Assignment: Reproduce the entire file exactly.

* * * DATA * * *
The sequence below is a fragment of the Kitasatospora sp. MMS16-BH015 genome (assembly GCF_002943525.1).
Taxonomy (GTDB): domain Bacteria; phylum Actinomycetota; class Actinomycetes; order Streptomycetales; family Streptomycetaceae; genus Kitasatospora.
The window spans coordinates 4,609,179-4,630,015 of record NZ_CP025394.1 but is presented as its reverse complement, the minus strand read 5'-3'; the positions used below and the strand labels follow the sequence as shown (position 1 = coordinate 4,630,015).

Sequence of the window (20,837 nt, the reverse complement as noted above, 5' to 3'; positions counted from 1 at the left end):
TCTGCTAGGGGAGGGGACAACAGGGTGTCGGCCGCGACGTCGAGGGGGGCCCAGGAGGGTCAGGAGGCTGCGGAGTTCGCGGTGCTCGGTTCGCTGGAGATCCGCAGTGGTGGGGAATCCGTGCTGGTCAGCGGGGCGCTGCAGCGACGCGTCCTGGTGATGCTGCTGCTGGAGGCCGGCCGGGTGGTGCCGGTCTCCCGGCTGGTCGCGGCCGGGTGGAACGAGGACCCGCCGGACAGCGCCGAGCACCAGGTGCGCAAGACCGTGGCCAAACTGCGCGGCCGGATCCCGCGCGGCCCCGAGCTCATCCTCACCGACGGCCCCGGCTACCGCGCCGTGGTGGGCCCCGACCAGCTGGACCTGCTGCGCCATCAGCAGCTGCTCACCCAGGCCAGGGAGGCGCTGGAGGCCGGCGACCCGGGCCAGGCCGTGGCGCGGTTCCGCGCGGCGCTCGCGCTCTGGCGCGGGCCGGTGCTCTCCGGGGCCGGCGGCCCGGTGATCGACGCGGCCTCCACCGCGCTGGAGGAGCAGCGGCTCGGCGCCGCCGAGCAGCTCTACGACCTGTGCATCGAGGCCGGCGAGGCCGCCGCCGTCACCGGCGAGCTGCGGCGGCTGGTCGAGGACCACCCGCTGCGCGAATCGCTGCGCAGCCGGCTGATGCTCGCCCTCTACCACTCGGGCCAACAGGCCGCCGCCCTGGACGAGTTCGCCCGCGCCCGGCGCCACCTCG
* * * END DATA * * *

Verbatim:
The sequence below is a fragment of the Kitasatospora sp. MMS16-BH015 genome (assembly GCF_002943525.1).
Taxonomy (GTDB): domain Bacteria; phylum Actinomycetota; class Actinomycetes; order Streptomycetales; family Streptomycetaceae; genus Kitasatospora.
The window spans coordinates 4,609,179-4,630,015 of record NZ_CP025394.1 but is presented as its reverse complement, the minus strand read 5'-3'; the positions used below and the strand labels follow the sequence as shown (position 1 = coordinate 4,630,015).

Sequence of the window (20,837 nt, the reverse complement as noted above, 5' to 3'; positions counted from 1 at the left end):
TCTGCTAGGGGAGGGGACAACAGGGTGTCGGCCGCGACGTCGAGGGGGGCCCAGGAGGGTCAGGAGGCTGCGGAGTTCGCGGTGCTCGGTTCGCTGGAGATCCGCAGTGGTGGGGAATCCGTGCTGGTCAGCGGGGCGCTGCAGCGACGCGTCCTGGTGATGCTGCTGCTGGAGGCCGGCCGGGTGGTGCCGGTCTCCCGGCTGGTCGCGGCCGGGTGGAACGAGGACCCGCCGGACAGCGCCGAGCACCAGGTGCGCAAGACCGTGGCCAAACTGCGCGGCCGGATCCCGCGCGGCCCCGAGCTCATCCTCACCGACGGCCCCGGCTACCGCGCCGTGGTGGGCCCCGACCAGCTGGACCTGCTGCGCCATCAGCAGCTGCTCACCCAGGCCAGGGAGGCGCTGGAGGCCGGCGACCCGGGCCAGGCCGTGGCGCGGTTCCGCGCGGCGCTCGCGCTCTGGCGCGGGCCGGTGCTCTCCGGGGCCGGCGGCCCGGTGATCGACGCGGCCTCCACCGCGCTGGAGGAGCAGCGGCTCGGCGCCGCCGAGCAGCTCTACGACCTGTGCATCGAGGCCGGCGAGGCCGCCGCCGTCACCGGCGAGCTGCGGCGGCTGGTCGAGGACCACCCGCTGCGCGAATCGCTGCGCAGCCGGCTGATGCTCGCCCTCTACCACTCGGGCCAACAGGCCGCCGCCCTGGACGAGTTCGCCCGCGCCCGGCGCCACCTCG